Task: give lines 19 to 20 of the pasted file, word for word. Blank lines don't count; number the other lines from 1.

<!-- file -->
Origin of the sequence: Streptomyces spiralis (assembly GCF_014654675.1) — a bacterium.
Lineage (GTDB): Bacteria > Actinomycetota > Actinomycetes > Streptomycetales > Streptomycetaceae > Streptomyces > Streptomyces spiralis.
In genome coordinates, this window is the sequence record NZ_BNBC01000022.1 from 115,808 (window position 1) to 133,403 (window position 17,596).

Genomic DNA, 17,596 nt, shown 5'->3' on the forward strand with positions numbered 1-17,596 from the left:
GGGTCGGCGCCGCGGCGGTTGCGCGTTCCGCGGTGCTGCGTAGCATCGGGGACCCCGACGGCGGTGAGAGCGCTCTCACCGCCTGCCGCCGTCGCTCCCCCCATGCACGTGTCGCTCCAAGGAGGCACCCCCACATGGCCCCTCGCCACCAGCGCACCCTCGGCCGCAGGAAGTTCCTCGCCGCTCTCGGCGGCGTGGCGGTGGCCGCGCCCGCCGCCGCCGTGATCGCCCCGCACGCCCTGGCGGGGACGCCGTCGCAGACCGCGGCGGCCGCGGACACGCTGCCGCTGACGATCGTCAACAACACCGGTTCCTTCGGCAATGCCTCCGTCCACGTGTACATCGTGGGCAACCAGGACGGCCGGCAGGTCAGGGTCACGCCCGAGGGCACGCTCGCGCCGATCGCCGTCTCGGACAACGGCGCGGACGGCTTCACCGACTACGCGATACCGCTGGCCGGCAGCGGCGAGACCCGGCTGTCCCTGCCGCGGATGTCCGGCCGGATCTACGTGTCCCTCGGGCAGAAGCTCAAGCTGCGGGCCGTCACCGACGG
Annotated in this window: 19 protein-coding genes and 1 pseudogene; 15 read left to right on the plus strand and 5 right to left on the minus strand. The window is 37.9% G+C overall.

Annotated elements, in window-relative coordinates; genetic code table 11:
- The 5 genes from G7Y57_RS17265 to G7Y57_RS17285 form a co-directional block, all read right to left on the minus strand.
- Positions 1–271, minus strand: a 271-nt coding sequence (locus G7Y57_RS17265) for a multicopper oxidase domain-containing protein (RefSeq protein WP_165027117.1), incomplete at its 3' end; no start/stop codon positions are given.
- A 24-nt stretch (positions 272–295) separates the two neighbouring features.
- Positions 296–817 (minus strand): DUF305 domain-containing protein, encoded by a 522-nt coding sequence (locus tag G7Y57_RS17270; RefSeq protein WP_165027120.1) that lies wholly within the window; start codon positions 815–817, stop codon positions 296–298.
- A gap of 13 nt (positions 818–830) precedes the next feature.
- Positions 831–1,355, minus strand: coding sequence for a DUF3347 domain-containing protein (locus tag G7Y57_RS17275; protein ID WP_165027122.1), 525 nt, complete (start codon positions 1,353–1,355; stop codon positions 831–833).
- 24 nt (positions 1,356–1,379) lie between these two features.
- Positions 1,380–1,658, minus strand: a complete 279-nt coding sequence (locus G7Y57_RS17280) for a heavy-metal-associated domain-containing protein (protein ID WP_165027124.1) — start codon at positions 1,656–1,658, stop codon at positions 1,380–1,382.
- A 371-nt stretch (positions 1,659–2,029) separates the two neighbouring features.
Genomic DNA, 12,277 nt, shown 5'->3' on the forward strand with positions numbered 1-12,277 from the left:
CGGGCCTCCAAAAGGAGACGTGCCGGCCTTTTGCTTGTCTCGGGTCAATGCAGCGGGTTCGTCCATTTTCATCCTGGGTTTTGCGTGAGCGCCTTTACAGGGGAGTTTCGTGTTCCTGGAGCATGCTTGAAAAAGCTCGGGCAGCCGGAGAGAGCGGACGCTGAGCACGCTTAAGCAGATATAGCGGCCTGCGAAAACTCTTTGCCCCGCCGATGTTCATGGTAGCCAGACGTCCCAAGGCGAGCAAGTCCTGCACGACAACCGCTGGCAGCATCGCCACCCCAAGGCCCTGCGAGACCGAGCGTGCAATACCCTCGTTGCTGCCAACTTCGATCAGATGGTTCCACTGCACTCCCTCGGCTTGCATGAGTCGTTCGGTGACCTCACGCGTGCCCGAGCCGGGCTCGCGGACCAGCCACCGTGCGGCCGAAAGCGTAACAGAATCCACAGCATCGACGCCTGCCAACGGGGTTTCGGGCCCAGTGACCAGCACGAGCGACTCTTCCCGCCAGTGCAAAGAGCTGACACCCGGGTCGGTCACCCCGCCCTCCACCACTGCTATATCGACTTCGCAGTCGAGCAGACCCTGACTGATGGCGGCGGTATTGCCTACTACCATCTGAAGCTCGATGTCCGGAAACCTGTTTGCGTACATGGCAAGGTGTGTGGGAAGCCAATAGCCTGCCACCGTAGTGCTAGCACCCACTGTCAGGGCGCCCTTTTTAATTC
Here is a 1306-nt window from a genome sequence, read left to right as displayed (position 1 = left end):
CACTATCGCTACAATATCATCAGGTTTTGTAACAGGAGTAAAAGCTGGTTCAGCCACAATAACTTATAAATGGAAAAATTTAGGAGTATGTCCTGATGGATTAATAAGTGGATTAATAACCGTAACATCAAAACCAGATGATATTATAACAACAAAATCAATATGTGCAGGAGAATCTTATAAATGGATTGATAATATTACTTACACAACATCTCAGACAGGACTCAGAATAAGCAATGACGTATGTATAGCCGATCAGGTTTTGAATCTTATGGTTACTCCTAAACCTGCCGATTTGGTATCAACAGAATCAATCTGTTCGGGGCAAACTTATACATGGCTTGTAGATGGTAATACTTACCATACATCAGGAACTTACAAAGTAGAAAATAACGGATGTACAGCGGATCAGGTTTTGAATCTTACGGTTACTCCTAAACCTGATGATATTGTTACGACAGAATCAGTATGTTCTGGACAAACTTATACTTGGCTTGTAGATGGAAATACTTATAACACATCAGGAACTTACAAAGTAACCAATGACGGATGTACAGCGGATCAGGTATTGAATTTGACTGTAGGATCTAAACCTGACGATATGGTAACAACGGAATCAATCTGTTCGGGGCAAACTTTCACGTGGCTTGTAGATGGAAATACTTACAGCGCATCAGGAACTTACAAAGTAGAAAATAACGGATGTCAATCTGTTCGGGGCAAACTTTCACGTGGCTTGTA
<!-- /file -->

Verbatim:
Here is a 1306-nt window from a genome sequence, read left to right as displayed (position 1 = left end):
CACTATCGCTACAATATCATCAGGTTTTGTAACAGGAGTAAAAGCTGGTTCAGCCACAATAACTTATAAATGGAAAAATTTAGGAGTATGTCCTGATGGATTAATAAGTGGATTAATAACCGTAACATCAAAACCAGATGATATTATAACAACAAAATCAATATGTGCAGGAGAATCTTATAAATGGATTGATAATATTACTTACACAACATCTCAGACAGGACTCAGAATAAGCAATGACGTATGTATAGCCGATCAGGTTTTGAATCTTATGGTTACTCCTAAACCTGCCGATTTGGTATCAACAGAATCAATCTGTTCGGGGCAAACTTATACATGGCTTGTAGATGGTAATACTTACCATACATCAGGAACTTACAAAGTAGAAAATAACGGATGTACAGCGGATCAGGTTTTGAATCTTACGGTTACTCCTAAACCTGATGATATTGTTACGACAGAATCAGTATGTTCTGGACAAACTTATACTTGGCTTGTAGATGGAAATACTTATAACACATCAGGAACTTACAAAGTAACCAATGACGGATGTACAGCGGATCAGGTATTGAATTTGACTGTAGGATCTAAACCTGACGATATGGTAACAACGGAATCAATCTGTTCGGGGCAAACTTTCACGTGGCTTGTAGATGGAAATACTTACAGCGCATCAGGAACTTACAAAGTAGAAAATAACGGATGTCAATCTGTTCGGGGCAAACTTTCACGTGGCTTGTA